UMaine’s Pilot Study on the Browntail Moth Could Be A Game Changer
As a homeowner in the Bangor area, I have found it frustrating this spring to not only deal with the itch of the Browntail Moth caterpillar but trying to rack my brain on how to fix this problem on my own.
In the midst of this springtime, realizing why my rash had developed after taking steroids and slathering myself with calamine lotion for weeks to endure and get over my rash, I had a mission to scour the web about how to rid my property of the Browntail Moth caterpillar. The results were disappointing.
The bigger problem that we all have to face is that we can't resolve the issue on just one property. No matter what you do to treat your property, it takes the efforts of the community to decline the population of these pests. As a property owner, some resolution involves costly treatment to the trees on my property which must be completed at a particularly small window of time in the spring. I could also climb my 100-foot tall trees, or pay someone to, clip the nests off of the top of my giant elms. But, what we all have to face is that your whole neighborhood or part of town has to be treated, too, in order to see get some resolution.
So, what could I do as a singular property owner to bring about a solution to the Browntail Moth problem? Through my frustration and research, I found how I could be part of the solution. SCIENCE!
A little history on the Browntail Moth Caterpillar here in Maine
The fact is these caterpillars are rampant on the mid-coast and have been there for a hundred years. Every 15-30 years or so there can be a population boom, which is what the Midcoast has seen before. But, what makes things different this time around is that the Midcoast population has increased to numbers never seen before and they are spreading inland. Bangor is quickly becoming a new hotspot for these pests.
Finding solutions to a growing problem
The caterpillar has toxic hairs that cause serious rash and even upper respiratory issues in humans. Additionally, infestations of the caterpillar and moth cause the destruction of trees. These were my problems. Through my research of how to deal with my new problem, I found out that the University of Maine Orono was starting a pilot study about the Browntail Moth to find ways to safely and efficiently decline the population of the Browntail. I contacted Angela Mech, Assistant Professor of Forest Entomology at the University of Maine who got my property signed up to be a part of the pilot study.
University of Maine pilot study on the Browntail Moth Caterpillar
Speaking with Angela and graduate student, Sadia Crosby, understand the issues that property owners in Maine face dealing with the Browntail Moth Caterpillar and are researching ways that could help communities deal with the infestation problems on the Midcoast and now in other areas in the state, including the Bangor and Augusta areas. The pilot study is a step towards figuring out how to decreasing the population to make life a little more comfortable in the parts of the state that are having real problems with this insect.
Details of the Browntail Moth Caterpillar pilot study happening now
The pilot study includes a little more than a dozen locations where traps are being placed, including my property here in the Bangor area. The science of the study is inspired by a close relative of the Browntail Moth, the Gypsy Moth, another destructive species that has actually spurred State's of Emergencies in places across the United States. What was found effective in decreasing the Gypsy Moth's population was using synthetic pheromones to confuse the Gypsy Moths and disturb their mating habits.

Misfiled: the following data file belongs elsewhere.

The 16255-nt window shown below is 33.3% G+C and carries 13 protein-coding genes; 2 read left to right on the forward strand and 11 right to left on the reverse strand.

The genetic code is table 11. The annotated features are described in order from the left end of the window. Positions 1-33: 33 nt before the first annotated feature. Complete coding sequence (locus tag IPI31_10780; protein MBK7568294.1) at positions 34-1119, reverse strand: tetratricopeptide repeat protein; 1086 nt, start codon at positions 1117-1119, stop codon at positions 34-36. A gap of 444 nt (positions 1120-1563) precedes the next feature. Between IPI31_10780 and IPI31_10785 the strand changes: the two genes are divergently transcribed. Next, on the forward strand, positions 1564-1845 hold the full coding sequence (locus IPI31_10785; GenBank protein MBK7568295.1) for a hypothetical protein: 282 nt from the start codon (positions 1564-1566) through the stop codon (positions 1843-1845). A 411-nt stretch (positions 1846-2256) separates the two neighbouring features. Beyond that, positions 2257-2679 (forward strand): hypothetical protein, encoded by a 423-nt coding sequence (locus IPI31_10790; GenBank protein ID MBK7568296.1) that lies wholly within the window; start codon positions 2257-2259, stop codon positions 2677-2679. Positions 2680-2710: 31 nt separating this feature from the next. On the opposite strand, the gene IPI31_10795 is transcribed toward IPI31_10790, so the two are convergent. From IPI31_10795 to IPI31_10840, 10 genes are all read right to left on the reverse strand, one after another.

With this research and usage already showing success, the researchers at UMO are applying this science to the Browntail Moth here in the State of Maine. The pilot study includes testing two purities of the female pheromone to see if one will be better at attracting the male moths to the traps - the purer the compound needs to be, the more time-consuming and expensive it can be to make. Additionally, two kinds of traps are being tested, again to figure out which one will be the best at determining an estimate of the moth populations.
Into August, the traps will be checked weekly to see what is accumulated in the traps and keeping data on what is most effective. I, as a homeowner, just allow permission for the traps to be placed and the researchers to stop by and collect their data. The one thing I need to do is shut my outside lights off at night to avoid distracting the moths from the specially placed traps. I get to see the results in action and also play a part in resolving our communities' threats from the Browntail Moth.
Future research on Browntail Moths and hope for Maine
This research happening now is the first step to a bigger study planned for next year where 60 traps will be placed across the state to gain more monitoring data followed by testing the efficacy of using the pheromone to disrupt browntail moth mating. If this research shows promise, this could lead to mass applications of a synthetic pheromone across huge swaths of land. This means no dangerous chemicals around wildlife and humans, we could treat large areas at a time AND we could reduce the troubles that the Browntail Moth is doing to our people and our environment.
Take a look at some photos of what the pilot study looks like.